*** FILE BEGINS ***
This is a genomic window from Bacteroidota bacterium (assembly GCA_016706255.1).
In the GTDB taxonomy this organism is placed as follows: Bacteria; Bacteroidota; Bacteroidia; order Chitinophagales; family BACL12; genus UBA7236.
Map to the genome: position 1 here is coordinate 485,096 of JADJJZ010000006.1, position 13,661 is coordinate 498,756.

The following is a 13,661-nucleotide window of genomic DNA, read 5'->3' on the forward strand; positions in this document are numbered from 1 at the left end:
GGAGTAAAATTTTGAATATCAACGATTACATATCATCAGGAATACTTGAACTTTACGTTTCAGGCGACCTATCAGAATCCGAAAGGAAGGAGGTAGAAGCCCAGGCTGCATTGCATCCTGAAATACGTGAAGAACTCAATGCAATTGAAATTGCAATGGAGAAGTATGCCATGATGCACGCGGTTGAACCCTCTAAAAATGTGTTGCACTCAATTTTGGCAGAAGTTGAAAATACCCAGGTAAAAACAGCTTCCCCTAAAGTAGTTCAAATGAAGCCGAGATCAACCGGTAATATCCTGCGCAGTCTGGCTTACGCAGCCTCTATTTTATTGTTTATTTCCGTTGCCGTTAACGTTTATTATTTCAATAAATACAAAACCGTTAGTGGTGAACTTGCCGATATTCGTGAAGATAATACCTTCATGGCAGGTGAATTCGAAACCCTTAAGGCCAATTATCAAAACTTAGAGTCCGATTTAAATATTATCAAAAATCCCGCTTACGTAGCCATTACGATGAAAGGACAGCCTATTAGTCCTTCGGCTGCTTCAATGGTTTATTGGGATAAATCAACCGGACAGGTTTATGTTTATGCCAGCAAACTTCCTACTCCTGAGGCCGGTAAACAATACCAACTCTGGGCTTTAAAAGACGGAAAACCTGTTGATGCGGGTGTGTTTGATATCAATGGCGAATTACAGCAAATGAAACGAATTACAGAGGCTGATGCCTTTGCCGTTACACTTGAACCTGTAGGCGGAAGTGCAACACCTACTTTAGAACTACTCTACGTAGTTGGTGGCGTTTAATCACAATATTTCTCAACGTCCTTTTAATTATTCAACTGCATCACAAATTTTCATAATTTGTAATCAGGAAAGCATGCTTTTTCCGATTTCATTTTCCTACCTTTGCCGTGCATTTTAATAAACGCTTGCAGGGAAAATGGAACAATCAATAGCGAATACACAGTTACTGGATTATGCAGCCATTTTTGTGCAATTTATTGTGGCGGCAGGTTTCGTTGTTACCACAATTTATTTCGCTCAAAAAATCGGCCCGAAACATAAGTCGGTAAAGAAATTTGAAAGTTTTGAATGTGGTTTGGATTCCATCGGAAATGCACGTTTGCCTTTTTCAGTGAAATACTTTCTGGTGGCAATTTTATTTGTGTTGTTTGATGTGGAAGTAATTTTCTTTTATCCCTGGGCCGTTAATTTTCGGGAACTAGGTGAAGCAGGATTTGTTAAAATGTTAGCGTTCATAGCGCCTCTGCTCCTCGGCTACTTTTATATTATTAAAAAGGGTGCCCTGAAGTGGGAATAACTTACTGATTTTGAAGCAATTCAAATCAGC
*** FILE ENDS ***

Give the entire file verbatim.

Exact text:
This is a genomic window from Bacteroidota bacterium (assembly GCA_016706255.1).
In the GTDB taxonomy this organism is placed as follows: Bacteria; Bacteroidota; Bacteroidia; order Chitinophagales; family BACL12; genus UBA7236.
Map to the genome: position 1 here is coordinate 485,096 of JADJJZ010000006.1, position 13,661 is coordinate 498,756.

The following is a 13,661-nucleotide window of genomic DNA, read 5'->3' on the forward strand; positions in this document are numbered from 1 at the left end:
GGAGTAAAATTTTGAATATCAACGATTACATATCATCAGGAATACTTGAACTTTACGTTTCAGGCGACCTATCAGAATCCGAAAGGAAGGAGGTAGAAGCCCAGGCTGCATTGCATCCTGAAATACGTGAAGAACTCAATGCAATTGAAATTGCAATGGAGAAGTATGCCATGATGCACGCGGTTGAACCCTCTAAAAATGTGTTGCACTCAATTTTGGCAGAAGTTGAAAATACCCAGGTAAAAACAGCTTCCCCTAAAGTAGTTCAAATGAAGCCGAGATCAACCGGTAATATCCTGCGCAGTCTGGCTTACGCAGCCTCTATTTTATTGTTTATTTCCGTTGCCGTTAACGTTTATTATTTCAATAAATACAAAACCGTTAGTGGTGAACTTGCCGATATTCGTGAAGATAATACCTTCATGGCAGGTGAATTCGAAACCCTTAAGGCCAATTATCAAAACTTAGAGTCCGATTTAAATATTATCAAAAATCCCGCTTACGTAGCCATTACGATGAAAGGACAGCCTATTAGTCCTTCGGCTGCTTCAATGGTTTATTGGGATAAATCAACCGGACAGGTTTATGTTTATGCCAGCAAACTTCCTACTCCTGAGGCCGGTAAACAATACCAACTCTGGGCTTTAAAAGACGGAAAACCTGTTGATGCGGGTGTGTTTGATATCAATGGCGAATTACAGCAAATGAAACGAATTACAGAGGCTGATGCCTTTGCCGTTACACTTGAACCTGTAGGCGGAAGTGCAACACCTACTTTAGAACTACTCTACGTAGTTGGTGGCGTTTAATCACAATATTTCTCAACGTCCTTTTAATTATTCAACTGCATCACAAATTTTCATAATTTGTAATCAGGAAAGCATGCTTTTTCCGATTTCATTTTCCTACCTTTGCCGTGCATTTTAATAAACGCTTGCAGGGAAAATGGAACAATCAATAGCGAATACACAGTTACTGGATTATGCAGCCATTTTTGTGCAATTTATTGTGGCGGCAGGTTTCGTTGTTACCACAATTTATTTCGCTCAAAAAATCGGCCCGAAACATAAGTCGGTAAAGAAATTTGAAAGTTTTGAATGTGGTTTGGATTCCATCGGAAATGCACGTTTGCCTTTTTCAGTGAAATACTTTCTGGTGGCAATTTTATTTGTGTTGTTTGATGTGGAAGTAATTTTCTTTTATCCCTGGGCCGTTAATTTTCGGGAACTAGGTGAAGCAGGATTTGTTAAAATGTTAGCGTTCATAGCGCCTCTGCTCCTCGGCTACTTTTATATTATTAAAAAGGGTGCCCTGAAGTGGGAATAACTTACTGATTTTGAAGCAATTCAAATCAGC